CHARLESTON, SC (December 9, 2020) – In response to the passage of the Water Resources Development Act (WRDA) of 2020 by the U.S. House of Representatives on Tuesday, Audubon South Carolina Policy Director Julia Dietz issued the following statement:
“Audubon South Carolina applauds members of the House passing the Water Resources Development Act of 2020, and hopes that members of the Senate, including S.C. Sens. Lindsey Graham and Tim Scott, act quickly to pass this important legislation.
The 2020 version of this biennial water bill includes numerous provisions that will help restore the nation’s most important ecosystems and protect vital bird and wildlife habitat, including those that:
- Increase and improve the use of dredged materials for ecosystem restoration projects and projects that use nature-based solutions to reduce flood risk by ensuring environmental and social benefits are calculated into project cost assessments;
- Reduce barriers to access to federal cost sharing programs and increase access to flood risk reduction planning by waiving the non-federal study cost share for feasibility studies for socially vulnerable communities;
- Require the U.S. Army Corps of Engineers to consider the effects of sea-level rise and inland flooding in the development of federal projects, while providing the Corps with new authority to design and construct projects that use natural infrastructure to address repetitive flood losses; and, among others,
- Require the Corps to consider nature-based approaches to enhance flood and storm resilience in its feasibility studies, helping ensure that Corps-funded projects provide the most sustainable and least costly protections for communities while improving public safety.
Audubon applauds the bill’s focus on nature-based infrastructure projects to help mitigate the impacts of sea-level rise and protect vulnerable communities and habitat along South Carolina’s coast.
Provisions in 2020 WRDA will make it easier to advance projects like the restoration of Crab Bank Seabird Sanctuary, a natural infrastructure project that leverages dredged material to restore wildlife habitat and improve the resiliency of a vulnerable community.
In 2019, Audubon South Carolina partnered with the South Carolina Department of Natural Resources, Coastal Conservation League, Coastal Expeditions Foundation and others to facilitate the use of dredged material from the Charleston Harbor Post 45 Deepening Project to restore Crab Bank, an important nesting island that had eroded in recent years due to increased ship wakes, a series of severe hurricanes and sea-level rise. Thanks to these efforts, and a generous grant from the National Fish and Wildlife Foundation, this Globally Important Bird Area is set to be restored in 2021 using dredged material that would have otherwise been disposed of.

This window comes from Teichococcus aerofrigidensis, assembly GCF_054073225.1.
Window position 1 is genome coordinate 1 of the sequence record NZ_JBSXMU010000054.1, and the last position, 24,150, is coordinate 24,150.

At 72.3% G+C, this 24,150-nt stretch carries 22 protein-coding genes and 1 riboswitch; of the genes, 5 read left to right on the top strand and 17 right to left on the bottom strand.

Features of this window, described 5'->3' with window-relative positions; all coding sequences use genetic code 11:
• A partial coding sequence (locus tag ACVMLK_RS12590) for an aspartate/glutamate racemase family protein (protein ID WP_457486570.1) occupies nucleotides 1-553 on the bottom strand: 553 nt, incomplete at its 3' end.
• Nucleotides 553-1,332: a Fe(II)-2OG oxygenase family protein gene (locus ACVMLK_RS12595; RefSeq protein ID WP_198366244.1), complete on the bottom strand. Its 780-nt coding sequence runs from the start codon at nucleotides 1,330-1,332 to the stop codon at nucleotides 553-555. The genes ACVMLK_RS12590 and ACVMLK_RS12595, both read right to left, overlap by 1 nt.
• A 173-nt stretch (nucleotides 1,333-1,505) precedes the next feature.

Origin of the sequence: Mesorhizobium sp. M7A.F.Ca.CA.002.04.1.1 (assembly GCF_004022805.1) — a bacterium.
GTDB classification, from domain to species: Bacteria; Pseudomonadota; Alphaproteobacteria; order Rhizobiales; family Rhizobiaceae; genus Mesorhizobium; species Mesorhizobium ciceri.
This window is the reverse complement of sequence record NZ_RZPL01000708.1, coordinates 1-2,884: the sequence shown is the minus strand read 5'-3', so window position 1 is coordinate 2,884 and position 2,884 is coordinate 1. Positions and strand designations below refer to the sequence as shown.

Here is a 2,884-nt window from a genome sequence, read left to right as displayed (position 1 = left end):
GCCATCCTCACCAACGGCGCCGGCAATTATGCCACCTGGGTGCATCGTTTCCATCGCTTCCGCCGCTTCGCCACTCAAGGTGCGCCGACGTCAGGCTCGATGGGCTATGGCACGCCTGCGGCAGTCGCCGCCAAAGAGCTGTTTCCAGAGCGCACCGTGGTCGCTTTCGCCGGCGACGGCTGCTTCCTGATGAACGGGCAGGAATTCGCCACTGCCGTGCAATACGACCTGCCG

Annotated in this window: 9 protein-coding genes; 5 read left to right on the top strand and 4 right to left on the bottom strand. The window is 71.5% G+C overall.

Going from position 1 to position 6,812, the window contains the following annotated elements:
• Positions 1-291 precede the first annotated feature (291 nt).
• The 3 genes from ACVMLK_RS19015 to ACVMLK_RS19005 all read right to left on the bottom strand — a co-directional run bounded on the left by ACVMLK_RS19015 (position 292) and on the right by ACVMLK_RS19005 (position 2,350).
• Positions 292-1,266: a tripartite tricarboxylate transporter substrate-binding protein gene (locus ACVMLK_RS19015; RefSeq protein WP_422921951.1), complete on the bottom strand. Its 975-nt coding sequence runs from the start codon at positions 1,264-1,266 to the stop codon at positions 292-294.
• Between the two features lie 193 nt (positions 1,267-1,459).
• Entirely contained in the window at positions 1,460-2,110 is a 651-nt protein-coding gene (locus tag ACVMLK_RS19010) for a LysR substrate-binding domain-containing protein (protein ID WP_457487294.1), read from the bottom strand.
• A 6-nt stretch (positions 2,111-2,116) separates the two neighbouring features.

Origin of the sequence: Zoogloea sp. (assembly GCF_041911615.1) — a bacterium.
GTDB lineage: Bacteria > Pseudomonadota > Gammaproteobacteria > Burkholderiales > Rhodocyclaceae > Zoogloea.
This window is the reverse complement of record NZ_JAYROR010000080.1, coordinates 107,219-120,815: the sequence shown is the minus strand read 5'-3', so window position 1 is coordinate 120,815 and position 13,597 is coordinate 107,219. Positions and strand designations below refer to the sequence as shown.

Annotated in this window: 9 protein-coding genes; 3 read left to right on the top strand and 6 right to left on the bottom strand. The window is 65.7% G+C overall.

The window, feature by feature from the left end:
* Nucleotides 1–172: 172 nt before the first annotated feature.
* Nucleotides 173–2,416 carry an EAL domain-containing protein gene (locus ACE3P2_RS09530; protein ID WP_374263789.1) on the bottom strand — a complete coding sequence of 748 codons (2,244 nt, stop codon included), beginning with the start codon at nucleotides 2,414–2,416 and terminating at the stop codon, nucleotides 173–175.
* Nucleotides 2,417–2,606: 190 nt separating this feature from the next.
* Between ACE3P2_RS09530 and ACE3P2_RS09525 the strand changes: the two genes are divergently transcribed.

Earlier this year, Audubon South Carolina was also pleased to work with conservation partners, members of the South Carolina General Assembly and Governor Henry McMaster to pass the Disaster Relief and Resilience Act, S.259, which advances similarly pragmatic and innovative approaches to resiliency planning and disaster mitigation at the state level.
Audubon looks forward to continuing its work with policymakers, agencies and regulators at all level of government to ensure South Carolina’s resilience planning and projects realize maximum conservation and community benefits.”
About National Audubon Society
The National Audubon Society protects birds and the places they need, today and tomorrow, throughout the Americas using science, advocacy, education and on-the-ground conservation. Audubon’s state programs, nature centers, chapters and partners have an unparalleled wingspan that reaches millions of people each year to inform, inspire and unite diverse communities in conservation action. Since 1905, Audubon’s vision has been a world in which people and wildlife thrive. Audubon is a nonprofit conservation organization. Learn more how to help at www.audubon.org and follow us on Twitter and Instagram at @audubonsociety.
About Audubon South Carolina
Audubon South Carolina protects birds and the places they need, right here in South Carolina. We’re the state office of the National Audubon Society, which has more than one million members and a century-long track record of success. In South Carolina, we represent more than 26,000 Audubon members and supporters, eight Audubon chapters and bird club partners, two Audubon centers and 22,000 acres of land that we own and manage. Learn more about what we do and how to help at sc.audubon.org. Follow us on Facebook at @ScAudubon, Twitter at @AudubonSc.